Student Nurse Laura

Orem – "creative effort of one human being to help another human being."

Reflection – noticing, interpreting, and responding

Posted by Laura on December 30, 2014

There are times when I have patients admitted for their surgical procedure which may be slow, quiet, or even angry. It is part of my job to do an assessment of the patient and review their background. Most of the assessment is objective, yet in the back of my mind I am thinking on how the patient is responding to my questions or actions. Such as one patient I had who was being very slow in changing into their gown, signing documents, and explaining their medical history. This behavior can be quite normal with the older generation, but a little odd with younger ones. I find when I do my vital signs and ask about their pain, I will follow up with other questions to understand their overall wellbeing. In this case I sensed a full trust wasn’t there. Using therapeutic communication, I learned the patient had a full glass of water prior to admittance, but didn’t want to share this knowing the procedure would be cancelled.

I know from my nursing background, the patient’s health and physical, or medications didn’t suggest the patients wary behavior. I was able to “reflect-in-action” to know I had to build a level of trust to get the patient to relax and divulge the information they had. This whole process did end up canceling the procedure. It also kept the patient from possibly aspirating and getting very sick. It is the patient’s feedback, after our responding, where we get our reflection-in-action.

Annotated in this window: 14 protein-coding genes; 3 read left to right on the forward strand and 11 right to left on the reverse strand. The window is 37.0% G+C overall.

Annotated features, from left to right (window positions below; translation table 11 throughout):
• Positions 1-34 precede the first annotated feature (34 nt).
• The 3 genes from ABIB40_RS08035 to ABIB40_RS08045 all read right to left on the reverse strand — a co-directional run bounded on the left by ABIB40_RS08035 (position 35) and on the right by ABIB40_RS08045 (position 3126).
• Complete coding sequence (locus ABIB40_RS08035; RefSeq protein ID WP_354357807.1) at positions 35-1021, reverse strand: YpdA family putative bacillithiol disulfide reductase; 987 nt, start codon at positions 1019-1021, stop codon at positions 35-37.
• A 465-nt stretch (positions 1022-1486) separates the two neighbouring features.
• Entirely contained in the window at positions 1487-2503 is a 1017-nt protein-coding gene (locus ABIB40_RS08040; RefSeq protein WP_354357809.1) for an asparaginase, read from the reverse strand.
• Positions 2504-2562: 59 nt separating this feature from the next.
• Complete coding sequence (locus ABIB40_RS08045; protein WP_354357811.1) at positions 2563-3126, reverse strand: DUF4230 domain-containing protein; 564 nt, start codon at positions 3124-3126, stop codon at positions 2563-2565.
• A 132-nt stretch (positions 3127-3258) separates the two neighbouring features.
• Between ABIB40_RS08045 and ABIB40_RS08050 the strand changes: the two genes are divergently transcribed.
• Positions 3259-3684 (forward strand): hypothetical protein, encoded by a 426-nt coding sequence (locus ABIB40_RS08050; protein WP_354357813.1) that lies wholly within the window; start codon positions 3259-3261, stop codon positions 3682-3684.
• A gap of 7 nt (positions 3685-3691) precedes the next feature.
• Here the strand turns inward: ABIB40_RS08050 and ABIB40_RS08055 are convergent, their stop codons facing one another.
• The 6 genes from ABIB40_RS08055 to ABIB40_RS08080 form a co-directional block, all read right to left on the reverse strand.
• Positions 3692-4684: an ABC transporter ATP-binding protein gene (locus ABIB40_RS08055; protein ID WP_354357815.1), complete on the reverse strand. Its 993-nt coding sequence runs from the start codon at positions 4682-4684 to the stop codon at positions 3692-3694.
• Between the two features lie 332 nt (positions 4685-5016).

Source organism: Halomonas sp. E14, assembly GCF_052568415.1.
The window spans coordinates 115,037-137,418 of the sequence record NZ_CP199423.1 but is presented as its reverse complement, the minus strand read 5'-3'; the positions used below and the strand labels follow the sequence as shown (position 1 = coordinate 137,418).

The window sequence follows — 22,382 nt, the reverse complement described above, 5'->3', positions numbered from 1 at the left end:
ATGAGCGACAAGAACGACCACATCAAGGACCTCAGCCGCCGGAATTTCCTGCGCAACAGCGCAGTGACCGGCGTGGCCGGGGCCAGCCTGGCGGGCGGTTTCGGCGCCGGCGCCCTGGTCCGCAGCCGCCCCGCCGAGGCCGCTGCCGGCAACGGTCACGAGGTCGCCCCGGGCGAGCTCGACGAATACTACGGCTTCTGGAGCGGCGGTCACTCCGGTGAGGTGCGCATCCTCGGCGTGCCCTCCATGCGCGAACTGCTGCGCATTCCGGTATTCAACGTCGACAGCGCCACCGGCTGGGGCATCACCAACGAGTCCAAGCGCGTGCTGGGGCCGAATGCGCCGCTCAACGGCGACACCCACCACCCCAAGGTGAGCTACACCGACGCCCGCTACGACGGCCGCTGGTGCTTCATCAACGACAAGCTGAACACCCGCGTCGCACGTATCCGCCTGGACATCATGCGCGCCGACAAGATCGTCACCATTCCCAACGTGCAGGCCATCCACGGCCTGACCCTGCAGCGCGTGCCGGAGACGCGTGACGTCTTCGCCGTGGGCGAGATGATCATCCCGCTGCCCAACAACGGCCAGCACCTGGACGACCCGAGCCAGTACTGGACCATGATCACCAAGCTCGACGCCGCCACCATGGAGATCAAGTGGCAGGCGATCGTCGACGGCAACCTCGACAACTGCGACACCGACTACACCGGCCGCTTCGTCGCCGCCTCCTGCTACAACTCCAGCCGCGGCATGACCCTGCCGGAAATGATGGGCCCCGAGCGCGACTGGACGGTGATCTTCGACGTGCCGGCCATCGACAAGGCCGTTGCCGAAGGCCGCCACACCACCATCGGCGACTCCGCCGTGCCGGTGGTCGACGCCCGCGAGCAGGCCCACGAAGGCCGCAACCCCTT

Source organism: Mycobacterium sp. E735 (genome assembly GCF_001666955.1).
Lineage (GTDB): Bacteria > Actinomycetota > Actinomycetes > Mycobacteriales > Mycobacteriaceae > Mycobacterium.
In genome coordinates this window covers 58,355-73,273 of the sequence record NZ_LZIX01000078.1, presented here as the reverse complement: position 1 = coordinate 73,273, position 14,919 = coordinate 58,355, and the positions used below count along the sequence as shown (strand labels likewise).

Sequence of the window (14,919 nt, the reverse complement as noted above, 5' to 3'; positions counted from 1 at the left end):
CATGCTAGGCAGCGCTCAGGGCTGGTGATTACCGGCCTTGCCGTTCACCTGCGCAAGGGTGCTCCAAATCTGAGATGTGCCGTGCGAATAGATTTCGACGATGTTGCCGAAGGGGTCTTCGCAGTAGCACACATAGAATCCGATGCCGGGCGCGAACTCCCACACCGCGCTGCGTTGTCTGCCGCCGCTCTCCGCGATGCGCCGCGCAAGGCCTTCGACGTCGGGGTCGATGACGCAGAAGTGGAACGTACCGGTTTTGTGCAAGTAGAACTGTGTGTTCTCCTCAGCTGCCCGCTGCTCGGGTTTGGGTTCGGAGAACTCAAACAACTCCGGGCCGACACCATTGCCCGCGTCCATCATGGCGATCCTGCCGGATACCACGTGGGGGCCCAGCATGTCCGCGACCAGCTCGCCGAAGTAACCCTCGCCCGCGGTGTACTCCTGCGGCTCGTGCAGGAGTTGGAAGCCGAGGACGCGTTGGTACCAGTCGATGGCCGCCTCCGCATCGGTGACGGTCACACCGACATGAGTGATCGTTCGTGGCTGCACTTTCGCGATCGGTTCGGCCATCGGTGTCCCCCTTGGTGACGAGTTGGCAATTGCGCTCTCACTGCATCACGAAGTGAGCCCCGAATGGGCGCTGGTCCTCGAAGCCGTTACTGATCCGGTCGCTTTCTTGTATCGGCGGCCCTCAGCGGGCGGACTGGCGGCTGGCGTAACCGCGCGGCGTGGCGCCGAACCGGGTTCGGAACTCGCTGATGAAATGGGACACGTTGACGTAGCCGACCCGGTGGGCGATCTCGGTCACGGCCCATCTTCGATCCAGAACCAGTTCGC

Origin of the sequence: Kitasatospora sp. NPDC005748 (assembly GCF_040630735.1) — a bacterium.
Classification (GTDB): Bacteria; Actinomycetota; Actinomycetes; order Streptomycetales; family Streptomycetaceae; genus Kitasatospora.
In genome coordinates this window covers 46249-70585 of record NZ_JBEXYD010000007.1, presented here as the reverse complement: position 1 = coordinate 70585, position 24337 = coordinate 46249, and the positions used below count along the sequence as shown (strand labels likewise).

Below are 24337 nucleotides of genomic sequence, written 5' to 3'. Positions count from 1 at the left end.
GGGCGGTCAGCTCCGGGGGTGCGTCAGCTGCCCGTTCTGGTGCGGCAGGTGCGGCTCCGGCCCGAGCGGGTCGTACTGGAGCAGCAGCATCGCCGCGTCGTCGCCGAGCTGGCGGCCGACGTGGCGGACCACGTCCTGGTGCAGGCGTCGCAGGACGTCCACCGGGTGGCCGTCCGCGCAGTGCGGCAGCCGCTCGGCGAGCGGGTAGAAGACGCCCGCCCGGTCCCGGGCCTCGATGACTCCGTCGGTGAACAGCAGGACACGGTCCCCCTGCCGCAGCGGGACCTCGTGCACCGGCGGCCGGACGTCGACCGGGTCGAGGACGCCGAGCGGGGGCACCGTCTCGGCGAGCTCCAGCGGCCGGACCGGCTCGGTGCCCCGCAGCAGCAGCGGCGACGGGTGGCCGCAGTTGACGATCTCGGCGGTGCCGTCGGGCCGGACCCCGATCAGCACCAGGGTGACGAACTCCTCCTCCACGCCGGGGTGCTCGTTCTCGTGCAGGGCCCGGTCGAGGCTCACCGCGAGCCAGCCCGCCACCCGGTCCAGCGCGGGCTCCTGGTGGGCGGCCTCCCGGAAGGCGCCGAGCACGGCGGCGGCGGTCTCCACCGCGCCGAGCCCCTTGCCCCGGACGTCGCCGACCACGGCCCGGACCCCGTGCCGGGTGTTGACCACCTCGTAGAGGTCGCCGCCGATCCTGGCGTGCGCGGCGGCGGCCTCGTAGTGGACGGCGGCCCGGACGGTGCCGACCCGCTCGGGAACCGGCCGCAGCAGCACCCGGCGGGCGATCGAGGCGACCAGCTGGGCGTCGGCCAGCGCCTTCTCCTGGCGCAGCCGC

Flo's ReflectionIn our center, we do discuss situations where we can all learn ways to help our patients be properly prepared for surgery. We share these items stating them much like the Clinical Judgment Model shown on page 208 in the Journal of Nursing Education. According to an article by Philip Kemp in work-based learning, our staff’s reflection (or reflection-on-action) helps us learn as a group to provide the best care for our patients and support our staff.

Tanner, C. (2006). Thinking like a nurse: A research-based model of clinical judgment in nursing. Journal of Nursing Education, 45(6), 204-211.

Kemp, P., Rooks, J., & Mess, L. (2009). Work-based learning with staff in an acute care environment: a project review and evaluation. Mental Health Practice, 12(10), 31-35

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